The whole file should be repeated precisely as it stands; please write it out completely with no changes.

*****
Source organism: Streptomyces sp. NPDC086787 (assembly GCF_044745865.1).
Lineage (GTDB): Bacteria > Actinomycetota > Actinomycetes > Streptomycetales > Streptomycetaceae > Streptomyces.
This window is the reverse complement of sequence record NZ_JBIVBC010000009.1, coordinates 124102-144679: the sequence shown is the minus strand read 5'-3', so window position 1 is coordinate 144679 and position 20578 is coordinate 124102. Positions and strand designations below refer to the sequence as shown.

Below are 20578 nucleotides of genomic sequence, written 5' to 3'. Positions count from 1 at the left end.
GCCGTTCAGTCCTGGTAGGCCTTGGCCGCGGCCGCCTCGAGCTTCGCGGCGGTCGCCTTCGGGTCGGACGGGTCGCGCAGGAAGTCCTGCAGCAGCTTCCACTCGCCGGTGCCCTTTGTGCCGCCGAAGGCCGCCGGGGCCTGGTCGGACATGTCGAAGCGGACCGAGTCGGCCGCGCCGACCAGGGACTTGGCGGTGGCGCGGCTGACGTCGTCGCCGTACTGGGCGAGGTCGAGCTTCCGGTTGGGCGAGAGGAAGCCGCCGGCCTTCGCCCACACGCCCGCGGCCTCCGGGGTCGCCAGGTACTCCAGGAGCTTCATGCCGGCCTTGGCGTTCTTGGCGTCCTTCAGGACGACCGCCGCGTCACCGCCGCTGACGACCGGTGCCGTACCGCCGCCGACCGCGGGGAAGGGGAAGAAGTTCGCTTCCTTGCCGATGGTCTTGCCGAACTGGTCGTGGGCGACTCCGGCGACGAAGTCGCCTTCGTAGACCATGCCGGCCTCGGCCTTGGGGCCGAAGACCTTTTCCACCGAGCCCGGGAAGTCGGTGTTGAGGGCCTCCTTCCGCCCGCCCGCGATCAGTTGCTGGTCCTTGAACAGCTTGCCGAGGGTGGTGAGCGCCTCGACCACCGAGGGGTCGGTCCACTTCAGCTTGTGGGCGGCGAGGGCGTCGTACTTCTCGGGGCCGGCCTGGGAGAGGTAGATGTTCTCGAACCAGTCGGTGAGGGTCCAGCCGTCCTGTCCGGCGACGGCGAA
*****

Source organism: Streptomyces sp. NPDC086787 (assembly GCF_044745865.1).
Lineage (GTDB): Bacteria > Actinomycetota > Actinomycetes > Streptomycetales > Streptomycetaceae > Streptomyces.
This window is the reverse complement of sequence record NZ_JBIVBC010000009.1, coordinates 124102-144679: the sequence shown is the minus strand read 5'-3', so window position 1 is coordinate 144679 and position 20578 is coordinate 124102. Positions and strand designations below refer to the sequence as shown.

Below are 20578 nucleotides of genomic sequence, written 5' to 3'. Positions count from 1 at the left end.
GCCGTTCAGTCCTGGTAGGCCTTGGCCGCGGCCGCCTCGAGCTTCGCGGCGGTCGCCTTCGGGTCGGACGGGTCGCGCAGGAAGTCCTGCAGCAGCTTCCACTCGCCGGTGCCCTTTGTGCCGCCGAAGGCCGCCGGGGCCTGGTCGGACATGTCGAAGCGGACCGAGTCGGCCGCGCCGACCAGGGACTTGGCGGTGGCGCGGCTGACGTCGTCGCCGTACTGGGCGAGGTCGAGCTTCCGGTTGGGCGAGAGGAAGCCGCCGGCCTTCGCCCACACGCCCGCGGCCTCCGGGGTCGCCAGGTACTCCAGGAGCTTCATGCCGGCCTTGGCGTTCTTGGCGTCCTTCAGGACGACCGCCGCGTCACCGCCGCTGACGACCGGTGCCGTACCGCCGCCGACCGCGGGGAAGGGGAAGAAGTTCGCTTCCTTGCCGATGGTCTTGCCGAACTGGTCGTGGGCGACTCCGGCGACGAAGTCGCCTTCGTAGACCATGCCGGCCTCGGCCTTGGGGCCGAAGACCTTTTCCACCGAGCCCGGGAAGTCGGTGTTGAGGGCCTCCTTCCGCCCGCCCGCGATCAGTTGCTGGTCCTTGAACAGCTTGCCGAGGGTGGTGAGCGCCTCGACCACCGAGGGGTCGGTCCACTTCAGCTTGTGGGCGGCGAGGGCGTCGTACTTCTCGGGGCCGGCCTGGGAGAGGTAGATGTTCTCGAACCAGTCGGTGAGGGTCCAGCCGTCCTGTCCGGCGACGGCGAA